Psych Central


I initially became interested in mindfulness practice because I wanted to be a better parent. Specifically, I didn’t want to be so reactive to my daughters’ fits and challenging moments. I found myself snapping at the girls when I wanted to be calm and patient. I was grumpy when I wanted to be kind. I knew I wanted to be a different parent, but I wasn’t sure how to get there. I kept reading websites and books telling me to take a time out or count to ten when I was feeling frustrated, but the problem was that I didn’t even realize I was upset until I was already in the middle of my own little tantrum.

Mindfulness practice, both formal meditation and informal practice, has helped create a pause in which I can become aware. I am able to step out of my own agitation and into the present moment, into how I am feeling and what I am doing. In that space, I can make a better choice.

Research has found that mindfulness meditation can actually change the structure of your brain, including enhancing the areas responsible for regulating our emotions. I’m still trying to wrap my mind around the idea that sitting on a cushion and focusing on my breathing might actually make me a better parent, but I am starting to notice small changes. I’m definitely not the picture of zen parenting, but I am starting to notice when I begin to get agitated, which is the first step to changing behavior.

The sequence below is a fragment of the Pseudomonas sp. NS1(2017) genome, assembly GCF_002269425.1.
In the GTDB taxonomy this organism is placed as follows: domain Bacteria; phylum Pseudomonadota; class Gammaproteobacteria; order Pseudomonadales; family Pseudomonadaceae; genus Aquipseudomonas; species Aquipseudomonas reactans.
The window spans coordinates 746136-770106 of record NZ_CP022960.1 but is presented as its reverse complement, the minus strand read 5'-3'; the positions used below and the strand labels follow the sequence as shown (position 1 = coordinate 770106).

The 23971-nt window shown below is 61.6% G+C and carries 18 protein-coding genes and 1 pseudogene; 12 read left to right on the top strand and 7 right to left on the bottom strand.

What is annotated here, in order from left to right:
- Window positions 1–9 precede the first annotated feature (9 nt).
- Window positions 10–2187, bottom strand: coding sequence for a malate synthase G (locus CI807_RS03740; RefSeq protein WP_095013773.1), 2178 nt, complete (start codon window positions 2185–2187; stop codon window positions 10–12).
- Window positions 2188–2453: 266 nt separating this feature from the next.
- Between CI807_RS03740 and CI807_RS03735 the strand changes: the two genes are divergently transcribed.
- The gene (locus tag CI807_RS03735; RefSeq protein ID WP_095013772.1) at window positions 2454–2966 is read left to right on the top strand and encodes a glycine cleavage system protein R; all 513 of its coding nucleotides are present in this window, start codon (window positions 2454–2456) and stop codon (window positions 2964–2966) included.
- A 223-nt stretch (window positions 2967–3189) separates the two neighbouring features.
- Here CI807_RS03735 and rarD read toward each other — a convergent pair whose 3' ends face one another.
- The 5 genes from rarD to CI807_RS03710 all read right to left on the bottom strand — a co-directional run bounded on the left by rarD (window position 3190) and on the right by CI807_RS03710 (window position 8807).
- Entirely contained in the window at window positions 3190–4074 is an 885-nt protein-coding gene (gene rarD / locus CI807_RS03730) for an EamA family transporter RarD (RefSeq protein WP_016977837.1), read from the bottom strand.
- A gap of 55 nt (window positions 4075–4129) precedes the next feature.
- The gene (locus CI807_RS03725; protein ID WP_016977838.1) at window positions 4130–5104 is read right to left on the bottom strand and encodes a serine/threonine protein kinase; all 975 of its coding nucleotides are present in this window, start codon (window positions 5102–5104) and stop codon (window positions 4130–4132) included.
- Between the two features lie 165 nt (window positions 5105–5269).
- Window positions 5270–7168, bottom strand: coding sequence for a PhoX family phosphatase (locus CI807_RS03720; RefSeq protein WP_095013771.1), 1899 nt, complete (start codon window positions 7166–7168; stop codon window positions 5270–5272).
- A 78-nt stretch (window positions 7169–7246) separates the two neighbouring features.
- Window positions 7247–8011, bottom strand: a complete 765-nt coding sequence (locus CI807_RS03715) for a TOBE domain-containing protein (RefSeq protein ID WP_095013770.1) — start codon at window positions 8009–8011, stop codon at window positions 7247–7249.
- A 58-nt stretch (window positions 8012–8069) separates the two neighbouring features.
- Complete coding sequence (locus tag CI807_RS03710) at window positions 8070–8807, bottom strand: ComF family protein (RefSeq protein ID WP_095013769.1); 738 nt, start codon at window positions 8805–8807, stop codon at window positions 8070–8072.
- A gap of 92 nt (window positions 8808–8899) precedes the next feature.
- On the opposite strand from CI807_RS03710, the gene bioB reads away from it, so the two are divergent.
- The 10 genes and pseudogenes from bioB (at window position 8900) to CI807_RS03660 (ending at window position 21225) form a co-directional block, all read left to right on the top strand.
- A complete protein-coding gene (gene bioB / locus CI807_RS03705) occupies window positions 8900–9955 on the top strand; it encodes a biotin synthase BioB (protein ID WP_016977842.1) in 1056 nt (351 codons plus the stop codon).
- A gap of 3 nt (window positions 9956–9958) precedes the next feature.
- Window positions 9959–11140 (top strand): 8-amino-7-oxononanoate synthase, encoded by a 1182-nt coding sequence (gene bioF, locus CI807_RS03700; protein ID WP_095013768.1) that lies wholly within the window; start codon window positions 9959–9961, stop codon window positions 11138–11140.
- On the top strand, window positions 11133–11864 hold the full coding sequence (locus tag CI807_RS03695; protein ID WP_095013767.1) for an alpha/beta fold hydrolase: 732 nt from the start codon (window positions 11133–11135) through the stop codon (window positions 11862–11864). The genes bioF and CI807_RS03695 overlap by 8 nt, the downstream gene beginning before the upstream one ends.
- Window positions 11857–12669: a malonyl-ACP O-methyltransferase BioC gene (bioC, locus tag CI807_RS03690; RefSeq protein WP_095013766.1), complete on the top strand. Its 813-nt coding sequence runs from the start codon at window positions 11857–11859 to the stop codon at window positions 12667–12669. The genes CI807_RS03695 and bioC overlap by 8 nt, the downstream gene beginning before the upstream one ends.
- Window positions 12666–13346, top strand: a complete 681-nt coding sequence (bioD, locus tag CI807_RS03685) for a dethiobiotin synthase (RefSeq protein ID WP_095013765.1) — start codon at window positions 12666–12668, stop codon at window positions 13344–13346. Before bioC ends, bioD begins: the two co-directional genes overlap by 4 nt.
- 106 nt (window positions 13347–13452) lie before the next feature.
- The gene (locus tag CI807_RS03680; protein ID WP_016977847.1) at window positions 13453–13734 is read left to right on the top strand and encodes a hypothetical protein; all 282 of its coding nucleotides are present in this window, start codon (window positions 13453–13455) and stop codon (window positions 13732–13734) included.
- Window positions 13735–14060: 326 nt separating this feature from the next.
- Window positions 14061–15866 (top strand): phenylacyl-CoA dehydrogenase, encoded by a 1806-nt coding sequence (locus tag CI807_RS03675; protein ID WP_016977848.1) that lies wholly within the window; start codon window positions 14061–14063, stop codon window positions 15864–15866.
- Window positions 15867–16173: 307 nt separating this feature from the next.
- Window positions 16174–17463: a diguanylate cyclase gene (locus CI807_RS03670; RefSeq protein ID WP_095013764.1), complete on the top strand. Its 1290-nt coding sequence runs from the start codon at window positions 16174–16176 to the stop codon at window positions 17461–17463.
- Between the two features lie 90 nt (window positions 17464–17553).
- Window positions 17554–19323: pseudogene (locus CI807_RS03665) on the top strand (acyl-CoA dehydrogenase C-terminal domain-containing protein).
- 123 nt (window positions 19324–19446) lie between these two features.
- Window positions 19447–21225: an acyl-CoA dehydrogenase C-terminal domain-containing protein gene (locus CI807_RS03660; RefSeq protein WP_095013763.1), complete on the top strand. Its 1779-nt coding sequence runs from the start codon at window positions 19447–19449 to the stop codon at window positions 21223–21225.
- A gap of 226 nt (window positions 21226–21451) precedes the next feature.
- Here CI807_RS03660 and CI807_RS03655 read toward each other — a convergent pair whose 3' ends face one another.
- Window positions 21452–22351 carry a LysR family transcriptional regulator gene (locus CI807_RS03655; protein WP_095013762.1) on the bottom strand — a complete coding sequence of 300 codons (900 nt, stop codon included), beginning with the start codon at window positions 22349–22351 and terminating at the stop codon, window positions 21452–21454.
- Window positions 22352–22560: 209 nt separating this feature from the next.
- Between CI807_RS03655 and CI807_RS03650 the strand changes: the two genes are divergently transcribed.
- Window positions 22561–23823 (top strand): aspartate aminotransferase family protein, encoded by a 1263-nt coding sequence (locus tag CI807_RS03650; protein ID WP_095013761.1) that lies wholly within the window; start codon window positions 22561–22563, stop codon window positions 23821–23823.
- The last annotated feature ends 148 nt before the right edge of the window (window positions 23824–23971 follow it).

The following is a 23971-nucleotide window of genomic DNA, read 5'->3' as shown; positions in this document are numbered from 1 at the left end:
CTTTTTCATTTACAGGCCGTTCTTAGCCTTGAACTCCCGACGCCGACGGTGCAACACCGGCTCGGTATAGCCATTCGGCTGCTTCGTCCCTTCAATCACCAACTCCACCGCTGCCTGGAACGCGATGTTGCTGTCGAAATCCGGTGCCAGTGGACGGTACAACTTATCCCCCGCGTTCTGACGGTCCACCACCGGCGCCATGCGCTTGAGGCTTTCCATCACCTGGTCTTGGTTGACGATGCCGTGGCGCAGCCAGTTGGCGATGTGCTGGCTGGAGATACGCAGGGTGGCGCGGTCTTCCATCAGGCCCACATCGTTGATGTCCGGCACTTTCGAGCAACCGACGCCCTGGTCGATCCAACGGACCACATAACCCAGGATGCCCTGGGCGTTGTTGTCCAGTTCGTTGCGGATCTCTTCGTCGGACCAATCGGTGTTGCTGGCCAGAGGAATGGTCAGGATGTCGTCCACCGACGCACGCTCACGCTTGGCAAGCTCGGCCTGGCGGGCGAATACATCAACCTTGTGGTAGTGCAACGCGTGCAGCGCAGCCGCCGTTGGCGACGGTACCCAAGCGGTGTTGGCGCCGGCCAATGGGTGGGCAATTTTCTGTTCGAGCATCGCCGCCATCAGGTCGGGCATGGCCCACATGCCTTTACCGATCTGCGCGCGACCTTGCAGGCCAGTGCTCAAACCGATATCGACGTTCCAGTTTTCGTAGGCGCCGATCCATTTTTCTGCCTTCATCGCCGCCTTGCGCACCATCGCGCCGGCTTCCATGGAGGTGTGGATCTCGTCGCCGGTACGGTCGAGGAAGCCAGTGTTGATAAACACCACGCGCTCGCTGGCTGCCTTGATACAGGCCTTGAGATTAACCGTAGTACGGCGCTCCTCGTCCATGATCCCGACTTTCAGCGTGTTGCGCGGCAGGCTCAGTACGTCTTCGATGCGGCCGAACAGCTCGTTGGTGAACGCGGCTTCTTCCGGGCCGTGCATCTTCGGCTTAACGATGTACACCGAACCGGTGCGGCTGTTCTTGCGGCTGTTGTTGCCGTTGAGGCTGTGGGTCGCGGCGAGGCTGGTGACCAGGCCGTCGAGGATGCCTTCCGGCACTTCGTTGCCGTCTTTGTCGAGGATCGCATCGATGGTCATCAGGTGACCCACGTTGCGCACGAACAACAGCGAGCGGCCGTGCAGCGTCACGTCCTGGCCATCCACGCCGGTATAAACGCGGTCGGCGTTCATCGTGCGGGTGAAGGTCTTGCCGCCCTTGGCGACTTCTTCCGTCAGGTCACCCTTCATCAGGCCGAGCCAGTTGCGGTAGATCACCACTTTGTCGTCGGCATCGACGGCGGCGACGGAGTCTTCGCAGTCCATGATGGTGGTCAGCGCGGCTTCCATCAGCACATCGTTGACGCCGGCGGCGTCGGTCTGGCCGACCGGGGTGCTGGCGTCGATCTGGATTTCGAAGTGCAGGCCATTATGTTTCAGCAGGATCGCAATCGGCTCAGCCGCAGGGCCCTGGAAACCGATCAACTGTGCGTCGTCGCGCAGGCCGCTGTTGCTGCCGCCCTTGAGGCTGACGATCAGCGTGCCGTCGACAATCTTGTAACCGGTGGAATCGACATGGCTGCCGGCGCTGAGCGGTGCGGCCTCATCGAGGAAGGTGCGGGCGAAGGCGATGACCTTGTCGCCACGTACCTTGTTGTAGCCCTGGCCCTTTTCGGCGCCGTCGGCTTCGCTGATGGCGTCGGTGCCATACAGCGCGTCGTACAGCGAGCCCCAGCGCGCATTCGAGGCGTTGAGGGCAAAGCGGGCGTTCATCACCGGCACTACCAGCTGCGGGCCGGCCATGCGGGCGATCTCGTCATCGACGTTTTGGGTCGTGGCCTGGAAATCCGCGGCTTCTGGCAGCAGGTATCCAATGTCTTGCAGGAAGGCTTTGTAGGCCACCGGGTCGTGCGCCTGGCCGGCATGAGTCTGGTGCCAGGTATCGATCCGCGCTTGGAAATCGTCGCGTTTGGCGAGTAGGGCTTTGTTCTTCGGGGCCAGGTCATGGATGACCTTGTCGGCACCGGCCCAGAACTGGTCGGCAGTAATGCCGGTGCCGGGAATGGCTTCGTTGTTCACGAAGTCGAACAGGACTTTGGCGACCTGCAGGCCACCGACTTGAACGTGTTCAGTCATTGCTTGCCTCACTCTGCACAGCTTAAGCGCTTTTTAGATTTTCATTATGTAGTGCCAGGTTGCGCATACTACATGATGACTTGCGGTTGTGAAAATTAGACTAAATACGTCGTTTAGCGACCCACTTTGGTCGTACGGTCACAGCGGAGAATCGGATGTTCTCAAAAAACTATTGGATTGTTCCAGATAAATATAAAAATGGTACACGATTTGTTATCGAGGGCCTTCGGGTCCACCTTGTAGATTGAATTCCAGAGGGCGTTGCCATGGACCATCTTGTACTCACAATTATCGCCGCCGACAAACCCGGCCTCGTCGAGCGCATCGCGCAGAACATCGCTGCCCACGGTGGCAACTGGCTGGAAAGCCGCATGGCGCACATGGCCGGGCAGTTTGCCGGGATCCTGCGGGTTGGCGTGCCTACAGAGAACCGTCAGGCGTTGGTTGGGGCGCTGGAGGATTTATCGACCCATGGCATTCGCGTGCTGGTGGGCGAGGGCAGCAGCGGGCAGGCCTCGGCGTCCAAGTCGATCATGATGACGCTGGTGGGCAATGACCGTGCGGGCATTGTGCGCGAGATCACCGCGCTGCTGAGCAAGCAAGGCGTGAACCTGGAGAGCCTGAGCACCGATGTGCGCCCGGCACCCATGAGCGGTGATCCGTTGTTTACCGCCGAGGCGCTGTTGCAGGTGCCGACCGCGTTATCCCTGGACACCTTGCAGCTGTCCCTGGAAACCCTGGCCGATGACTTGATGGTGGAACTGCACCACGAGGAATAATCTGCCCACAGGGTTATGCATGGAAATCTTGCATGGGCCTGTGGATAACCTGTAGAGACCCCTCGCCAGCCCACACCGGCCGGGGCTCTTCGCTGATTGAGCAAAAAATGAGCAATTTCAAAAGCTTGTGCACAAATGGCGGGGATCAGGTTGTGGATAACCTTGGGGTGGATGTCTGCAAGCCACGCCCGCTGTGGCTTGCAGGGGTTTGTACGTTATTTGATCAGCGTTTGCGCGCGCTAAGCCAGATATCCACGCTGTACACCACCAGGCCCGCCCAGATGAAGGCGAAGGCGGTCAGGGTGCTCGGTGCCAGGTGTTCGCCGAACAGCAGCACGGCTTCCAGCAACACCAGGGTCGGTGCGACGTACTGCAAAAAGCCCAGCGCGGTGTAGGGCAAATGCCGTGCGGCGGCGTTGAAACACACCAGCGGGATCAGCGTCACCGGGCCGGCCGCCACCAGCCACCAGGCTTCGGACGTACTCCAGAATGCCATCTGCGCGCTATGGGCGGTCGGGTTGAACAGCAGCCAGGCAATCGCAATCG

When I do realize that I’m heading in the wrong direction, I tell myself to STOP:

Stop
Take a breath
Observe the situation and Open yourself to the possibilities
Proceed

To be honest, I don’t always remember to STOP, and there are still times when I find myself reacting to my daughters rather than responding mindfully. But I’m making progress, and doing better than I was. Just tonight, as my tired 2 year old threw herself on the floor and began screaming for the third time because her big orange wallet wouldn’t fit into her tiny puppy purse, I was able to stop and breathe. Rather than getting frustrated with my daughter and snapping at her to stop crying, as I have in the past, I sat with her on the couch and talked to her about how hard it can be when things don’t work out the way we want them to. Then we sat some more, and just breathed. She calmed down, and so did I. It was a better parenting moment, and one that I hope to repeat as often as possible.

I believe that my mindfulness practice made it possible.

What helps you step back from a difficult parenting moment, become aware of the moment, and make a better choice?

 


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    Last reviewed: 14 Nov 2012

APA Reference
Naumburg, C. (2012). STOP: Creating a Mindful Pause. Psych Central. Retrieved on April 19, 2014, from http://blogs.psychcentral.com/mindful-parenting/2012/11/stop-creating-a-mindful-pause/

 

 

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